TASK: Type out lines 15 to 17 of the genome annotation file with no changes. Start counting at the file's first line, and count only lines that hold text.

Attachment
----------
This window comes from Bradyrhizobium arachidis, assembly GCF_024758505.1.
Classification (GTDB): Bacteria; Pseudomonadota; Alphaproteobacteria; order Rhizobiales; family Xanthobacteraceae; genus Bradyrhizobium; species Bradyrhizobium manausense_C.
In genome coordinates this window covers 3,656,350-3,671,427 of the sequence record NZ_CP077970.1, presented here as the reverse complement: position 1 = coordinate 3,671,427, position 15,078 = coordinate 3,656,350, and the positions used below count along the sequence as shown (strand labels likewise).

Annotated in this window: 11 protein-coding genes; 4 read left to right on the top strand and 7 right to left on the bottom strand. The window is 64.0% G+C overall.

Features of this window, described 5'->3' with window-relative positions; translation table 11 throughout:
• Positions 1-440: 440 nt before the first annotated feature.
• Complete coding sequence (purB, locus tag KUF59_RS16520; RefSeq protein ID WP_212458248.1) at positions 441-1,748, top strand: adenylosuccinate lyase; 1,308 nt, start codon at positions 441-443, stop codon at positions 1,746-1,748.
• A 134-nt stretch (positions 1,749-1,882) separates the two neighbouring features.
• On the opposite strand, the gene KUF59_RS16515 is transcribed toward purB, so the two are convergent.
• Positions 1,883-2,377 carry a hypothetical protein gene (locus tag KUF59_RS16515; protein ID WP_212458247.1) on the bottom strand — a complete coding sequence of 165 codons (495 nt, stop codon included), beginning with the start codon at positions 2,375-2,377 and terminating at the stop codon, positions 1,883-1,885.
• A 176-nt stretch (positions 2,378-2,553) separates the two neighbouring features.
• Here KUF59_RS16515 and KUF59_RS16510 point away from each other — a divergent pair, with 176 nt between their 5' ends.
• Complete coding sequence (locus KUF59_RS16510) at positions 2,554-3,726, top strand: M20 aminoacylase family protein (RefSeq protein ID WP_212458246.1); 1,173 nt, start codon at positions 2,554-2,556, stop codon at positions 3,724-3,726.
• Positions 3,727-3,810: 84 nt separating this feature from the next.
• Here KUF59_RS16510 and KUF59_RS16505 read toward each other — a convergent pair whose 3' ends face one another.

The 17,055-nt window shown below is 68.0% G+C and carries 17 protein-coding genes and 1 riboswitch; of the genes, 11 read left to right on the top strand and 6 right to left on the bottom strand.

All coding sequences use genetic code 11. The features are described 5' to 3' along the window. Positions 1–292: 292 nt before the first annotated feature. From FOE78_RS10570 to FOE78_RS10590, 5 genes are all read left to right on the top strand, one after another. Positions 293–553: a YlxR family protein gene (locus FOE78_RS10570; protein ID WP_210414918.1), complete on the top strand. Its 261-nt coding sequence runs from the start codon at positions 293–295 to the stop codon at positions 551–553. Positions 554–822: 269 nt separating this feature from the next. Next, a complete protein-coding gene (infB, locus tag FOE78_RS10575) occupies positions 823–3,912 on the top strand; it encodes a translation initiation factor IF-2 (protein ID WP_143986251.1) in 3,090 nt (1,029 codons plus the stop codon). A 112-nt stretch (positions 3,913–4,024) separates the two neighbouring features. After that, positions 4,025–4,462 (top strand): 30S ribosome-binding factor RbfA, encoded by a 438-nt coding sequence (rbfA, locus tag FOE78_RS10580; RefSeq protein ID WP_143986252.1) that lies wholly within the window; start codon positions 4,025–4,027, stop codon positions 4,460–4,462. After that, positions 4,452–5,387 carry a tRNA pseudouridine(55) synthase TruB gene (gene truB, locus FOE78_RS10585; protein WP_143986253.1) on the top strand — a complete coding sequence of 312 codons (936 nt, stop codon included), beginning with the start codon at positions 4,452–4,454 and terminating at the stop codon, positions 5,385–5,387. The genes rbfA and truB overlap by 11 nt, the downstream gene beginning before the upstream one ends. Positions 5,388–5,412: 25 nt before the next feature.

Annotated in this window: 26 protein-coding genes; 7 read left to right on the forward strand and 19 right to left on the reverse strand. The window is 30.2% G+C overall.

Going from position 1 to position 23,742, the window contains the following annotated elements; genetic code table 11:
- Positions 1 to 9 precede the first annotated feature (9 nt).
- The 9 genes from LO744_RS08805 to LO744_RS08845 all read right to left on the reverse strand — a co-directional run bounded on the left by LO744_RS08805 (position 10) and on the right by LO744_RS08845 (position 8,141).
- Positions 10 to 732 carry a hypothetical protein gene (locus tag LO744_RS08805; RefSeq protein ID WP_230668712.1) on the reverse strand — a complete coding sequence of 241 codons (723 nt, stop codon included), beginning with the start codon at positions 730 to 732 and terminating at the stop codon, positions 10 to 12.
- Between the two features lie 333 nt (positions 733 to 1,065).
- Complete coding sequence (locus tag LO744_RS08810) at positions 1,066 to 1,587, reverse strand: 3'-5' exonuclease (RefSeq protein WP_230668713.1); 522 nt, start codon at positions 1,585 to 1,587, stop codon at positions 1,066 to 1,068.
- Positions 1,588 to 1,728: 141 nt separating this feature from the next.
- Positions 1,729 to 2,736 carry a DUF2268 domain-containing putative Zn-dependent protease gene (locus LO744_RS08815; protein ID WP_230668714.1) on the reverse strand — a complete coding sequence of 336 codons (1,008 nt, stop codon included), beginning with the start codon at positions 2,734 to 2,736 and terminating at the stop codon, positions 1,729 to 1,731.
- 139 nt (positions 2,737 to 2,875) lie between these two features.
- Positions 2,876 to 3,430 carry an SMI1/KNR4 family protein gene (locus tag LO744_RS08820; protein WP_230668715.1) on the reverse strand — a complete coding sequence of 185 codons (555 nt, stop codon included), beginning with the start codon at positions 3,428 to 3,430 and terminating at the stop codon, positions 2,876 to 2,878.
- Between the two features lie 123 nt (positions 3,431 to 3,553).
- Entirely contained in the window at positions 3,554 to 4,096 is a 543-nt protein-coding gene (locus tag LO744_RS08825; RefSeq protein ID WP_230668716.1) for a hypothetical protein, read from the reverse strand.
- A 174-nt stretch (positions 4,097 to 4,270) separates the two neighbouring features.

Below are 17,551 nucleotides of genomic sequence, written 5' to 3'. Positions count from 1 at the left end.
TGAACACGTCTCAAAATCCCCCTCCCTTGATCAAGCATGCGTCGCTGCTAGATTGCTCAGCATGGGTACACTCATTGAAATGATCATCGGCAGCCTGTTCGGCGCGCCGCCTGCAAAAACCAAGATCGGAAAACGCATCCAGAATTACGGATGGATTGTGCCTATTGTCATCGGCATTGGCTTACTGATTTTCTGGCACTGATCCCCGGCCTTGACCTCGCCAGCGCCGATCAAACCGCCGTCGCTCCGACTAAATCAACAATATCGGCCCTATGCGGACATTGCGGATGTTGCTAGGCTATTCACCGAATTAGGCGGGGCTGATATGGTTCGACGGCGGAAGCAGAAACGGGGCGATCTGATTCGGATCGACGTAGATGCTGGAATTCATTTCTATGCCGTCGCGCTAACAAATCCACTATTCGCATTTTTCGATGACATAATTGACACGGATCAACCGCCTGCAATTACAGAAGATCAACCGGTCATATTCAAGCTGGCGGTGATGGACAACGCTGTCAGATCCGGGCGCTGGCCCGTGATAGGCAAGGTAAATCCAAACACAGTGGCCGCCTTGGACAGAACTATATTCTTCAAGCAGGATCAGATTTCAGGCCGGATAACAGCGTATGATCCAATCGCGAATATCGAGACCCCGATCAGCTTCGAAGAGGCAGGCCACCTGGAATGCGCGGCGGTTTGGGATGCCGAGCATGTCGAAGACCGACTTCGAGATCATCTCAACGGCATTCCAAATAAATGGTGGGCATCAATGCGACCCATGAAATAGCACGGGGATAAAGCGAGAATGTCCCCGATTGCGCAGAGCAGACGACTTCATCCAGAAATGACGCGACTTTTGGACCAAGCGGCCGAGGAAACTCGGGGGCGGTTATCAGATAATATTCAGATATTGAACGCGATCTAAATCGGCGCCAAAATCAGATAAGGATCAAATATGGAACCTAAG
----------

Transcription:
• Here KUF59_RS16510 and KUF59_RS16505 read toward each other — a convergent pair whose 3' ends face one another.

The 17,055-nt window shown below is 68.0% G+C and carries 17 protein-coding genes and 1 riboswitch; of the genes, 11 read left to right on the top strand and 6 right to left on the bottom strand.

All coding sequences use genetic code 11. The features are described 5' to 3' along the window. Positions 1–292: 292 nt before the first annotated feature. From FOE78_RS10570 to FOE78_RS10590, 5 genes are all read left to right on the top strand, one after another. Positions 293–553: a YlxR family protein gene (locus FOE78_RS10570; protein ID WP_210414918.1), complete on the top strand. Its 261-nt coding sequence runs from the start codon at positions 293–295 to the stop codon at positions 551–553. Positions 554–822: 269 nt separating this feature from the next. Next, a complete protein-coding gene (infB, locus tag FOE78_RS10575) occupies positions 823–3,912 on the top strand; it encodes a translation initiation factor IF-2 (protein ID WP_143986251.1) in 3,090 nt (1,029 codons plus the stop codon). A 112-nt stretch (positions 3,913–4,024) separates the two neighbouring features. After that, positions 4,025–4,462 (top strand): 30S ribosome-binding factor RbfA, encoded by a 438-nt coding sequence (rbfA, locus tag FOE78_RS10580; RefSeq protein ID WP_143986252.1) that lies wholly within the window; start codon positions 4,025–4,027, stop codon positions 4,460–4,462. After that, positions 4,452–5,387 carry a tRNA pseudouridine(55) synthase TruB gene (gene truB, locus FOE78_RS10585; protein WP_143986253.1) on the top strand — a complete coding sequence of 312 codons (936 nt, stop codon included), beginning with the start codon at positions 4,452–4,454 and terminating at the stop codon, positions 5,385–5,387. The genes rbfA and truB overlap by 11 nt, the downstream gene beginning before the upstream one ends. Positions 5,388–5,412: 25 nt before the next feature.